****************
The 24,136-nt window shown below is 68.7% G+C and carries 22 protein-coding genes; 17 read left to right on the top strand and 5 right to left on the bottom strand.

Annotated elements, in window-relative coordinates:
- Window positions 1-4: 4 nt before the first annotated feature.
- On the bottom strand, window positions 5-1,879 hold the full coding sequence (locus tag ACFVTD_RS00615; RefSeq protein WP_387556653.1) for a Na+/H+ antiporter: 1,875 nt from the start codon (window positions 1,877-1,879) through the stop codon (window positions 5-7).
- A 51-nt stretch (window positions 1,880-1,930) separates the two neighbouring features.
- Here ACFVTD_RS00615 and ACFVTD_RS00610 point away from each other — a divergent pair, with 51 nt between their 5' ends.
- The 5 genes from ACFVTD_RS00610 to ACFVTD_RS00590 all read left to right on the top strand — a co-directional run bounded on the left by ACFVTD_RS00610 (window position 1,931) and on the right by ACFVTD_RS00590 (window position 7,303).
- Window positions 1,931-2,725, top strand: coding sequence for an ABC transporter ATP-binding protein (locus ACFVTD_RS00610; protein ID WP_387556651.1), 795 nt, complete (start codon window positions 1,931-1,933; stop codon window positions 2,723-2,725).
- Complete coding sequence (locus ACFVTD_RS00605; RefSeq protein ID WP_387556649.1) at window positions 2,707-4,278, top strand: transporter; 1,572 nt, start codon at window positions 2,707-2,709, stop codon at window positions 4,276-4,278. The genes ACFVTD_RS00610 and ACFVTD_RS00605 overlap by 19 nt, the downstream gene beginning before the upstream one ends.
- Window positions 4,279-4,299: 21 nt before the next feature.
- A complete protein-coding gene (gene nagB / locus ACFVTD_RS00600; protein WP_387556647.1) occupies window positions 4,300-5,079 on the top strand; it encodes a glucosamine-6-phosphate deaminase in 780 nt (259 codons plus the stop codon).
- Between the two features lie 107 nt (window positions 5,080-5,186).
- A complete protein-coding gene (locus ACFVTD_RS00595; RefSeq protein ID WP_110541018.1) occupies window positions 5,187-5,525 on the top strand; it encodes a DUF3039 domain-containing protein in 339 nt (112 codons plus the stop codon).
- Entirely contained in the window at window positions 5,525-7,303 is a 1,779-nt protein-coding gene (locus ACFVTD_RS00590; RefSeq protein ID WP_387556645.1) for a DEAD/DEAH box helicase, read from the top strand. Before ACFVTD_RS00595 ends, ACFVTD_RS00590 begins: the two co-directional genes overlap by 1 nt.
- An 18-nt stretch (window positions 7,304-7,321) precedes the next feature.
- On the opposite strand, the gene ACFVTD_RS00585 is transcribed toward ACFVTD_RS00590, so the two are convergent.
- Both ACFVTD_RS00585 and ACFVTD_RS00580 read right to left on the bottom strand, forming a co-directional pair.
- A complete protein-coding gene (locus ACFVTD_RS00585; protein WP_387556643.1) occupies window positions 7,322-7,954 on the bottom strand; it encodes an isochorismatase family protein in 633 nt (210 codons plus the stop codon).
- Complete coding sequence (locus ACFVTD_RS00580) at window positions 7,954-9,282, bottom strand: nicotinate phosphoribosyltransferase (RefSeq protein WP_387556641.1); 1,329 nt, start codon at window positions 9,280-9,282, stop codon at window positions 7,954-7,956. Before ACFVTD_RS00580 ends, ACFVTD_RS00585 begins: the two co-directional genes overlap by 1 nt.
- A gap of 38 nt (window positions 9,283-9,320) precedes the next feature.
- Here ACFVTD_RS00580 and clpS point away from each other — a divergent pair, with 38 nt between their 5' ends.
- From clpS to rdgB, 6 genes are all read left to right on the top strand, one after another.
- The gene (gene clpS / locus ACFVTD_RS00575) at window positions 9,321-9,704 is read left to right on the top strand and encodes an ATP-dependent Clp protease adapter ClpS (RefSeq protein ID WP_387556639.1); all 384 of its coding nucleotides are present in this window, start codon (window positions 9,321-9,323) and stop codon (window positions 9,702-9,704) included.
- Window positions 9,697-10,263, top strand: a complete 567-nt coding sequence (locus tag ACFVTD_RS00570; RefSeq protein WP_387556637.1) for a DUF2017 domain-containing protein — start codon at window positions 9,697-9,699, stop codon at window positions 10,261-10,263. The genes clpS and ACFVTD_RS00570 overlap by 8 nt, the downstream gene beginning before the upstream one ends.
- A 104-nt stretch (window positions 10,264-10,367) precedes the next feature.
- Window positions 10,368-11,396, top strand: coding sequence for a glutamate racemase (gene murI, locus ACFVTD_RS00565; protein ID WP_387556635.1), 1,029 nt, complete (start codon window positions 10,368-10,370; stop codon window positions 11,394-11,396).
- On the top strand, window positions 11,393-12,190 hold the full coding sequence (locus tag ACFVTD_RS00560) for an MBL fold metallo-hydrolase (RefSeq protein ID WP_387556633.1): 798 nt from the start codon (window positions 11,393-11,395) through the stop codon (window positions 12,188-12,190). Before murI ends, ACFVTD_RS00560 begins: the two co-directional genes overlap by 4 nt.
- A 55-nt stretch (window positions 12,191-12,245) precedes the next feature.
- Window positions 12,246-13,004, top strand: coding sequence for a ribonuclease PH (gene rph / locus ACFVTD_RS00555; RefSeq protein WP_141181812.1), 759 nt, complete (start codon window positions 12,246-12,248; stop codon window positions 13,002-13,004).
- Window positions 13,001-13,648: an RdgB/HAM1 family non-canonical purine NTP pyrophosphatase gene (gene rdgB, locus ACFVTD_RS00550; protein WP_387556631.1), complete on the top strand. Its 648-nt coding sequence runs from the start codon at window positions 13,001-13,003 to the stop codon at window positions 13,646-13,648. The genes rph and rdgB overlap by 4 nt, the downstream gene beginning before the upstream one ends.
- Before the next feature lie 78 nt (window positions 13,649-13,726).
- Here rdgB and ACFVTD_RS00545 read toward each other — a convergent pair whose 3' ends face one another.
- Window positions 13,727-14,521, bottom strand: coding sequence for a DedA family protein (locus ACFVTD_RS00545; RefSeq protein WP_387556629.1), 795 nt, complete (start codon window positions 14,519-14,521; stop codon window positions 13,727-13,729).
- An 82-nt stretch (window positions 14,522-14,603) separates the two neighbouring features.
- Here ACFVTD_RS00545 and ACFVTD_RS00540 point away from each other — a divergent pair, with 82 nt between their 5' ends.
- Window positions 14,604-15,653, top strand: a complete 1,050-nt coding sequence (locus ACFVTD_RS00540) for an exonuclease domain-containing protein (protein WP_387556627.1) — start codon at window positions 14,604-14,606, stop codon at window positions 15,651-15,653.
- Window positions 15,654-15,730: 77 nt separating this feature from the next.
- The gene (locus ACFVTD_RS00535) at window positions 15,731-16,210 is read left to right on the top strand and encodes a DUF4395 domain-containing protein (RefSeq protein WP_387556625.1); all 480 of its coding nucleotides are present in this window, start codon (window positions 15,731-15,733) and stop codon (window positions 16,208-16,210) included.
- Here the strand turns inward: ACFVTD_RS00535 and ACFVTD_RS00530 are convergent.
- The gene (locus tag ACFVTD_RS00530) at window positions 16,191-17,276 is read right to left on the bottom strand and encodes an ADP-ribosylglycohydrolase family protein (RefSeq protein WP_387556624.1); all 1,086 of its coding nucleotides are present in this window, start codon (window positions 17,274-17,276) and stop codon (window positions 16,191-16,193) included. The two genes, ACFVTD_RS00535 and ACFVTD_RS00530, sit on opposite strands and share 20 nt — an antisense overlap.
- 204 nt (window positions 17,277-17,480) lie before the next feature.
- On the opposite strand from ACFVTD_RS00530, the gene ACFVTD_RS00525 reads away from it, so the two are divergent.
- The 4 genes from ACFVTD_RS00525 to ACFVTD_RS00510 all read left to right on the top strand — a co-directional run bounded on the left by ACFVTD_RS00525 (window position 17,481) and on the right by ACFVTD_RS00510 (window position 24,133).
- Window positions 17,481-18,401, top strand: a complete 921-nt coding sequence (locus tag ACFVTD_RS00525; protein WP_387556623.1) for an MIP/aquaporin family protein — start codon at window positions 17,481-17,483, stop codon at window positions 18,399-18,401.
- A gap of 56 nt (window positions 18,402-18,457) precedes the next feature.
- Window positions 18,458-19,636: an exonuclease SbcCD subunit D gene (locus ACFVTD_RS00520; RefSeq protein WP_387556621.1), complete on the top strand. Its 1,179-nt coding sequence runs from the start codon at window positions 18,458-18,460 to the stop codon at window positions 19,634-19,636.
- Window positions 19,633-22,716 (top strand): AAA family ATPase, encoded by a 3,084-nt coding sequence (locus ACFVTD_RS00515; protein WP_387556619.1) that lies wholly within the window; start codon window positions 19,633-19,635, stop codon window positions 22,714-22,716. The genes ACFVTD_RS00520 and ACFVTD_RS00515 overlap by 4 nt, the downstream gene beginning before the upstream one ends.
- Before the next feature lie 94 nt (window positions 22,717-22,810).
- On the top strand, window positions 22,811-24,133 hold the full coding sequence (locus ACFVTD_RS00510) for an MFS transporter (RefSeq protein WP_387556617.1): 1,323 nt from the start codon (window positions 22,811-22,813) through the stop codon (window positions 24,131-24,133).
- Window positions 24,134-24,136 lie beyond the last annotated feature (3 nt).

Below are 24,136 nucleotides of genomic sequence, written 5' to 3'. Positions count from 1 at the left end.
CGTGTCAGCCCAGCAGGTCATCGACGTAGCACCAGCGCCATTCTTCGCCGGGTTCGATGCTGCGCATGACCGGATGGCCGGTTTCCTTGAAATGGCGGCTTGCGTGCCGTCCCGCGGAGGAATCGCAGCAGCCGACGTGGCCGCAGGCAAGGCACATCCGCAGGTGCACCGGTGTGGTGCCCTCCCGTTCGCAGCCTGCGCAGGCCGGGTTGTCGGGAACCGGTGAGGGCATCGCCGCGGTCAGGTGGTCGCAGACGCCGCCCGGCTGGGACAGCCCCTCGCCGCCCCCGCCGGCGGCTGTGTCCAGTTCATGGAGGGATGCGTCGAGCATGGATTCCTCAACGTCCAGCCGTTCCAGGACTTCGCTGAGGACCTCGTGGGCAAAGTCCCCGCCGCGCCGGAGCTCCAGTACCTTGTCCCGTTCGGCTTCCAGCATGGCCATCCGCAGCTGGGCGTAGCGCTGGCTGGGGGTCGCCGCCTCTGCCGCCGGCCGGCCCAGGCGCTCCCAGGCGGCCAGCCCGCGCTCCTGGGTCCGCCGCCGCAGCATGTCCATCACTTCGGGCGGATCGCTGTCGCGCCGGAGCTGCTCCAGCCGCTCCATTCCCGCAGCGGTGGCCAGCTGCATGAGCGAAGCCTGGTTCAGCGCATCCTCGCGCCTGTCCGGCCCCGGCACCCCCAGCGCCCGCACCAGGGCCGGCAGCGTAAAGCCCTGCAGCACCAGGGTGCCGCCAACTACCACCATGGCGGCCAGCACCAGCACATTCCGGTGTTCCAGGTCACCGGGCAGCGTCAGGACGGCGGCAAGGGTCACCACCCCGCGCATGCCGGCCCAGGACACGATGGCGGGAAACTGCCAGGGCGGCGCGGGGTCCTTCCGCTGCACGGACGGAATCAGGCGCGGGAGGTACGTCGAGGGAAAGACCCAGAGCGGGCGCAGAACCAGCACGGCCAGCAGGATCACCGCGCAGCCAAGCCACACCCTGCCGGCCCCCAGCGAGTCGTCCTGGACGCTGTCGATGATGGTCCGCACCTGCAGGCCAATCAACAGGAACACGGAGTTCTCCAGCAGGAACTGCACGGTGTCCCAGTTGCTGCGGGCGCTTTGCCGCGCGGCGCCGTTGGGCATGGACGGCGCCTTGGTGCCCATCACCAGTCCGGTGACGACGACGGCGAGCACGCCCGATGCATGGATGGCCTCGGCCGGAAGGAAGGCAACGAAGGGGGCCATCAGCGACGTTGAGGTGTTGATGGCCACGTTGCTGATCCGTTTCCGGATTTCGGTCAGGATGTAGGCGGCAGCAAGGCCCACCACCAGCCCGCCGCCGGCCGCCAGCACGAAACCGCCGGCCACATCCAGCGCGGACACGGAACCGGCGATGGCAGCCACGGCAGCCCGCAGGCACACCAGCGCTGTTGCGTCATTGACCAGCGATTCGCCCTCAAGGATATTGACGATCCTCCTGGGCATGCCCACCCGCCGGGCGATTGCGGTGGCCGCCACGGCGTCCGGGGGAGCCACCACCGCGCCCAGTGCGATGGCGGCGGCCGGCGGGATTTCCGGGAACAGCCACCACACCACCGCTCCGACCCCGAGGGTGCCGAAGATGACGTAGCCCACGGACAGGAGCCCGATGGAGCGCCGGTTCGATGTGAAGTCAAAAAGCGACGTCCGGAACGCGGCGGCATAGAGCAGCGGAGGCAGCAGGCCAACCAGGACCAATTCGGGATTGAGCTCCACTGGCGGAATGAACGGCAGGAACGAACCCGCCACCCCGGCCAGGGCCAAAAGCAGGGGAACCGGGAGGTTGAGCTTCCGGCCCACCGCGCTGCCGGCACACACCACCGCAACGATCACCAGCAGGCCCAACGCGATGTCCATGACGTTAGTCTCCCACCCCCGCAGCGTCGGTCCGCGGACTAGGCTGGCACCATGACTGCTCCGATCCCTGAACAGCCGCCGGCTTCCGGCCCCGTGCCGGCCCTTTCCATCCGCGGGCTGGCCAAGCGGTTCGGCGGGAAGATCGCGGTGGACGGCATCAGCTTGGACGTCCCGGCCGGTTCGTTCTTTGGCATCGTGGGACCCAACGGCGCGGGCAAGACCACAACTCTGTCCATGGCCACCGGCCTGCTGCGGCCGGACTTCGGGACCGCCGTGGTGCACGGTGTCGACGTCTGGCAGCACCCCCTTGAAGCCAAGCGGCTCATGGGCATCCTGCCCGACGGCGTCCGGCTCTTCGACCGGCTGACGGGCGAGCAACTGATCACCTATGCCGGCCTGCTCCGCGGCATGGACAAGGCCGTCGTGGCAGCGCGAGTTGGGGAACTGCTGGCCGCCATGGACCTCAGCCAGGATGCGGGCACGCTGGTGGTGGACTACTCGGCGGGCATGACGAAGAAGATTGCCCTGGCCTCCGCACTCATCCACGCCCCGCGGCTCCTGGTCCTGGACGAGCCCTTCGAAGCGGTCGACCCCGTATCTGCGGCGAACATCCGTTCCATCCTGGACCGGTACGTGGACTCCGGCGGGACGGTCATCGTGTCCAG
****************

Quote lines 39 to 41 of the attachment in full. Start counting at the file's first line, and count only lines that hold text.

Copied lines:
- Here the strand turns inward: ACFVTD_RS00535 and ACFVTD_RS00530 are convergent.
- The gene (locus tag ACFVTD_RS00530) at window positions 16,191-17,276 is read right to left on the bottom strand and encodes an ADP-ribosylglycohydrolase family protein (RefSeq protein WP_387556624.1); all 1,086 of its coding nucleotides are present in this window, start codon (window positions 17,274-17,276) and stop codon (window positions 16,191-16,193) included. The two genes, ACFVTD_RS00535 and ACFVTD_RS00530, sit on opposite strands and share 20 nt — an antisense overlap.
- 204 nt (window positions 17,277-17,480) lie before the next feature.